On Saturday in Springfield, Massachusetts, Kansas head coach Bill Self will be inducted into the Naismith Memorial Basketball Hall of Fame. He is deserving of being selected to the Hall of Fame even though he is still coaching.
Self has the best winning percentage of any coach in Kansas Jayhawks history. The Jayhawks have only had eight coaches in the history of the program. Five of them, including Self, are Hall of Famers. He has won over 82 percent of his games in his first 14 seasons in Lawrence. He ranks 30th all-time with 623 wins at the Division I level. About one third of those wins are from his time as a head coach at Oral Roberts, Tulsa, and Illinois. At Kansas, Self has only ten losses at Allen Fieldhouse in his fourteen years as the head coach. He has won 7 Big 12 Tournament titles, made two final fours, and has one won one national championship. His Kansas teams have been competitive every year he has been there and have won at least 25 games in each of the past 12 seasons.
Consistency is the best measure for describing the value of a coach in any sport. The best current NFL coach, Bill Belichick, has made the playoffs in 14 of his 17 years coaching the New England Patriots. The best current NBA coach, Gregg Popovich, has led San Antonio Spurs to the playoffs for 20 straight years. Both of these coaches have won their division and finished in close to the top of their conference during their time with these teams.
Bill Self has done at Kansas what Belichick and Popovich have done in New England and San Antonio. Self has guided the Jayhawks to 13 straight regular-season Big 12 titles, matching John Wooden’s UCLA teams of the 1960’s and 1970’s for the longest such streak in NCAA history.
Self has been the most consistent coach in 21st-century college basketball. His 13 straight regular-season conference titles are far more than any current coach (other than Gonzaga’s Mark Few) has been able to string together. Roy Williams and John Calipari have each missed the tournament in the past decade. Tom Izzo, Mike Krzyzewski, and all of the other elite coaches have endured at least one first-round exit in recent years. Self’s Kansas teams have advanced to at least the Round of 32 of the NCAA Tournament in each of the past 11 seasons. His teams have been victims of upsets, but none of KU’s losses in the past 11 seasons have been to teams seeded lower than 11th.
Self’s critics always bring up the fact that he has “only” made two Final Fours as a head coach. They point out that he has a 2-7 record in the Elite Eight and that his Jayhawks have been upset by a lower-seeded team ten times in his fourteen years as the head coach at Kansas. All of those things are true. He has endured many heartbreaking losses at Kansas in March and has had fewer breakthroughs than Kansas fans would have liked to see.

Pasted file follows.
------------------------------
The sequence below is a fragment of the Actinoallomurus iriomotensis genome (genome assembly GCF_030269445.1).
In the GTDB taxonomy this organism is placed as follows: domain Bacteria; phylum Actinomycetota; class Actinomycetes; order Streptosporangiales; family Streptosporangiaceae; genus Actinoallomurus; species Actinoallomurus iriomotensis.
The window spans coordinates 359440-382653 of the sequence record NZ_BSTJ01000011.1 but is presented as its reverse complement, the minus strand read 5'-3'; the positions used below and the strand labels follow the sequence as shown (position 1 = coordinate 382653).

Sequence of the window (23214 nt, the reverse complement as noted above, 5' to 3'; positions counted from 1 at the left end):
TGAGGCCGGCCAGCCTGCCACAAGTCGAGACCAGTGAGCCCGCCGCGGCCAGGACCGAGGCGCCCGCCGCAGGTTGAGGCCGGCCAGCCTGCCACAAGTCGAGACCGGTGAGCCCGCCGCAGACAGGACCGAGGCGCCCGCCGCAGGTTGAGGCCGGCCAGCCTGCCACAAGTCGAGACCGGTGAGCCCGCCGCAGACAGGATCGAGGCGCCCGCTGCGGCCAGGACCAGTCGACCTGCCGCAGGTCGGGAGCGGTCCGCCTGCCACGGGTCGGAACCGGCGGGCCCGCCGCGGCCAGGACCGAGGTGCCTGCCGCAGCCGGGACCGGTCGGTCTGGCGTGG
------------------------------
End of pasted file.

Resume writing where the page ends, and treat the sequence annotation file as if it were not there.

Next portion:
But the NCAA Tournament is what it is- a crapshoot. It’s easy to realize why a number of Self’s teams have been victimized by upsets. The NCAA Tournament is a single-elimination tournament in which the games are only 40 minutes long. In the NBA, the games are 48 minutes long and every round of the playoffs is a best-of-seven series. Upsets are rare in the NBA playoffs because it is unlikely that a significantly less talented team could win four out of seven games against a superior team. In the NCAA, crazy upsets happen every year. Teams that have multiple All-Americans have lost to teams that have had no future NBA players. Any team can run into a bad matchup at any time.
Luck matters more than anything when it comes to the NCAA Tournament. In Self’s three most recent losses in the Elite Eight at Kansas, his teams have shot a combined 13-for-68 (19 percent) from the three-point line. Those games may have ended differently if KU had knocked down a few more shots. Each game that late in the tournament is basically a 50-50 proposition, and when a team shoots poorly the chances of them beating an elite team are slim.
Self has had plenty of success in the tournament with the Jayhawks. His title run in 2008 is one of the most impressive in recent memory. His Jayhawks had to take down Stephen Curry and Davidson in the Elite 8, number one overall seed (and 2009 National Champion) North Carolina in the Final Four, and Derrick Rose and Memphis in the Title Game. During that tournament, Self’s Jayhawks beat three National Championship-winning coaches (Jay Wright, Roy Williams, John Calipari).
Kansas’s 2012 run to the title game was one of the most surprising in school history. The team only returned one player from the previous year’s starting lineup. In the tournament, the Jayhawks won games on the defensive end. They allowed 67 or fewer points in each game. Self, who employs man-to-man defense 99 percent of the time, famously used a triangle-and-two defense in the final minutes of Kansas’s Elite Eight win over one-seed North Carolina.
Bill Self has been the most consistent coach in American sports in the past 13 years. His Kansas teams have been in championship contention every year he has been the head coach. In each of the past eight seasons, Kansas has been either a one-seed or a two-seed in the NCAA Tournament. He has always put his teams in position to win big games and has won a national championship. Bill Self is deserving of being inducted into the Basketball Hall of Fame.